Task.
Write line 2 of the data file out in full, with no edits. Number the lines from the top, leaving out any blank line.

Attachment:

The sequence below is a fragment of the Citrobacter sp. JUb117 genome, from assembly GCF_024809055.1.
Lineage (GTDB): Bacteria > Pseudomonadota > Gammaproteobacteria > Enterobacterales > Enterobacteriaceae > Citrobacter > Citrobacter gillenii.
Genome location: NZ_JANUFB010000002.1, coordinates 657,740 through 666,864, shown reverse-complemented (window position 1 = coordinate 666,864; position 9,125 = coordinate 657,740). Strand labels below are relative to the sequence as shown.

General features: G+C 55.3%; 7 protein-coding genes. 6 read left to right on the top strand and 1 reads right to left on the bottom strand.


Lineage (GTDB): Bacteria > Pseudomonadota > Gammaproteobacteria > Enterobacterales > Enterobacteriaceae > Citrobacter > Citrobacter gillenii.